FIG. 3 shows a memory cell according to still another embodiment of the present invention with three-level gate structure. This cell is similar to the cell explained by way of FIG. 1 and comprises a pair of bit lines 34 and 35 including select transistors 31 and 32 the gates of which are connected in common to a word line 33 and memory transistors 36 and 37 each with a floating gate 361 or 371 and a control gate 362 of 372 in three-level structure. As shown in FIG. 3, the second polysilicon layer serves as a floating gate sandwiched between the first and third polysilicon layers which serve as a control gate. Since the capacitance between polysilicon layers can be increased, improved WRITE/ERASE characteristics can be obtained with three-level gate structure. The third polysilicon layer may be used for wiring purposes to reduce the overall size of the cell.

The cut-off transistors of FIG. 1 serve the purpose of cutting off unwanted current at the time of WRITE and ERASE. When the second bit line 17 is at a higher voltage than the first bit line 16, for example, the voltage at the gate of the first cut-off transistor 18 becomes high through the node A. Since the first bit line 16 is at low voltage in this case, however, there is no current to its grounded source. With respect to the second cut-off transistor 19, voltage at its gate becomes low through the node B. In other words, the second cut-off transistor 19 is in the OFF condition and no current flows to its source even if a voltage is applied to its drain. At the time of reading, if the first memory transistor 13 is OFF and the second memory transistor 14 is ON, for example, the node B should be high and the node A should be low but the voltage at the gate of the first cut-off transistor 18 is low and the voltage at the gate of the second cut-off transistor 19 is high. The second bit line 17 is then transmissive while the first bit line 16 is non-transmissive. The cut-off transistors serve to reduce the charge inside an LSI chip and allow reduction of chip size. Cut-off transistors are not disclosed in FIGS. 2 and 3. Thus, the current consumption will increase in these cases. In order to reduce current consumption, cut-off transistors should be included as disclosed in FIG. 1.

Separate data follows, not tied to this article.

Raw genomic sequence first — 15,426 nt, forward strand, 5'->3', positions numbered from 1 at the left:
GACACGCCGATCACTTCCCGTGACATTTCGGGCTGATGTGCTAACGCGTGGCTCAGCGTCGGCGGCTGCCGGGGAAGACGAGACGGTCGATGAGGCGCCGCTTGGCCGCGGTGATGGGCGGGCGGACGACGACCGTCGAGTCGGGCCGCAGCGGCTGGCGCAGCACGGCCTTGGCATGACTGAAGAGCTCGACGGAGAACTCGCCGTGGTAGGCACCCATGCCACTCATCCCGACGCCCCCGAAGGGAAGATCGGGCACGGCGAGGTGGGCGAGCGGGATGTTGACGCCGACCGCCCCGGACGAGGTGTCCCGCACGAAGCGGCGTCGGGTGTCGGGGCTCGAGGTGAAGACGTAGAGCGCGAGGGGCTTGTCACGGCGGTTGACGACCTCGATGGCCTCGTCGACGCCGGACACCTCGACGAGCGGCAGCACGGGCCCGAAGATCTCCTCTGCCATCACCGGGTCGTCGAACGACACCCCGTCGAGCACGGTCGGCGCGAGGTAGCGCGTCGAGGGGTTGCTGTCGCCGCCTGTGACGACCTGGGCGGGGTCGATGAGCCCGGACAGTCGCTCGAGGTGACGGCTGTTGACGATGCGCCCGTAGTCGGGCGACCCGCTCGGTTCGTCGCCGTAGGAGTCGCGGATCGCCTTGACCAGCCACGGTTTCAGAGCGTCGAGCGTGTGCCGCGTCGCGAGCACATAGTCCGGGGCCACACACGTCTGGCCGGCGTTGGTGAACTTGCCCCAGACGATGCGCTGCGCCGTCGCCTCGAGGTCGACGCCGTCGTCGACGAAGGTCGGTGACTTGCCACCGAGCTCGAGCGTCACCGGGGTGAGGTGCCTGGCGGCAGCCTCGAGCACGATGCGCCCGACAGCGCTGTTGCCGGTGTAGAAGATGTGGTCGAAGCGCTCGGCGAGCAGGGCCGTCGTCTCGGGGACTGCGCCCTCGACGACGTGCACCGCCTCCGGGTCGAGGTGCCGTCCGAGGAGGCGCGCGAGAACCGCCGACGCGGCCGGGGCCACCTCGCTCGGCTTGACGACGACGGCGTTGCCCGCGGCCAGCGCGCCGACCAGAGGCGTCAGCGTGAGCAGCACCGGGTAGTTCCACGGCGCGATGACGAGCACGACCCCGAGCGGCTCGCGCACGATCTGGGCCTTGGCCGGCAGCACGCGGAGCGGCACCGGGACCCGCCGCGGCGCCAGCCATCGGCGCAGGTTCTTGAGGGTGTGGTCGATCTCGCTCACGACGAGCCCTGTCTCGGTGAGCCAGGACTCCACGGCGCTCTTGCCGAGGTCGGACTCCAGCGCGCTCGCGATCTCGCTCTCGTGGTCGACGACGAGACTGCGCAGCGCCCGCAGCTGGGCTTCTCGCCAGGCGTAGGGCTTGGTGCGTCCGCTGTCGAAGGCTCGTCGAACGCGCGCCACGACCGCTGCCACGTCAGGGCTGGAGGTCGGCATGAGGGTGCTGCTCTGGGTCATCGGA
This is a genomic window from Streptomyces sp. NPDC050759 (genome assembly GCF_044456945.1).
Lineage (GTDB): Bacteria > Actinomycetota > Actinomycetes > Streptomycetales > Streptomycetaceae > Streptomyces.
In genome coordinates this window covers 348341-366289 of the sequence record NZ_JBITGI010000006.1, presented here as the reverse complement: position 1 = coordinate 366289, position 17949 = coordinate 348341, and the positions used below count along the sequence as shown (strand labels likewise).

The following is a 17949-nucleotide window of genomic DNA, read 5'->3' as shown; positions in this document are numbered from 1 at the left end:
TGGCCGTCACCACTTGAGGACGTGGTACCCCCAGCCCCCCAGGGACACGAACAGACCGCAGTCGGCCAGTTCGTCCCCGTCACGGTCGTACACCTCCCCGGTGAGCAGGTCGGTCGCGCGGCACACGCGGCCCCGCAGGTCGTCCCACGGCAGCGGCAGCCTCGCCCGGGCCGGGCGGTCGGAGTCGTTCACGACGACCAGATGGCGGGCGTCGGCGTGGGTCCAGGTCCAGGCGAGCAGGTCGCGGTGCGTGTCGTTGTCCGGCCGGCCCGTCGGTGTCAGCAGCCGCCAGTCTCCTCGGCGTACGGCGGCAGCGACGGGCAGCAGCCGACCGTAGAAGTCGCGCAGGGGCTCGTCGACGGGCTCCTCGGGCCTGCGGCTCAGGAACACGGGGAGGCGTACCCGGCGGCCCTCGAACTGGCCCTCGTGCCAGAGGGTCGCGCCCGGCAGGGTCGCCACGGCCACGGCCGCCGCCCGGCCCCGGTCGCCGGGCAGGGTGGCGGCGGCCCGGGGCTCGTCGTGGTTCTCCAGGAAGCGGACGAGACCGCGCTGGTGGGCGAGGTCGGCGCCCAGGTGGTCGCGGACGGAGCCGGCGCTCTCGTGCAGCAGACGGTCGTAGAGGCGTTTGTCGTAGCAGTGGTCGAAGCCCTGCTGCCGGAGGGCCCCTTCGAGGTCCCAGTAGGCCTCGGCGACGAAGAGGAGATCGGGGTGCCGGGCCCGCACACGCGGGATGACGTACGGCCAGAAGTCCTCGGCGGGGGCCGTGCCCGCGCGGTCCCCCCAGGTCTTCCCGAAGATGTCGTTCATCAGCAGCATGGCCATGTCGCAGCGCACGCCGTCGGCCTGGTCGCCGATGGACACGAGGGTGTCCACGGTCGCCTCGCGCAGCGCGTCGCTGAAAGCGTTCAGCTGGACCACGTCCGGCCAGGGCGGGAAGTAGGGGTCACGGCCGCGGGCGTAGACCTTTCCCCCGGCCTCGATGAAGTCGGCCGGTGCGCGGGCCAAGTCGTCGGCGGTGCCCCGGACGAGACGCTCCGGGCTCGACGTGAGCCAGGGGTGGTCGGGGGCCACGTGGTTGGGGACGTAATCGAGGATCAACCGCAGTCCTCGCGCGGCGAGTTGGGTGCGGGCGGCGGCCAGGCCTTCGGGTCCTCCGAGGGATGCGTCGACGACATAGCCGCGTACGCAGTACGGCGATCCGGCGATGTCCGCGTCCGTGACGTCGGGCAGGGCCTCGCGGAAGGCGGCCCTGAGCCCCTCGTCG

The foregoing description of preferred embodiments of the present invention has been presented for purposes of illustration and description. It is not intended to be exhaustive or to limit the invention to the precise form disclosed, and many modifications and variations are possible in light of the above teaching. In summary, a memory device of the present invention requires no time-consuming operation in an ERASE mode unlike the conventional memory device as shown in FIG. 4 which comprises unit cells connected in common to a single ERASE/WRITE line. To read from a conventional memory device, the current in each cell must be compared with a fixed sense level but the user of a device according to the present invention needs only to detect the potential difference between the two bit lines. Modifications and variations which may be apparent to a person skilled in the art are intended to be included within the scope of this invention.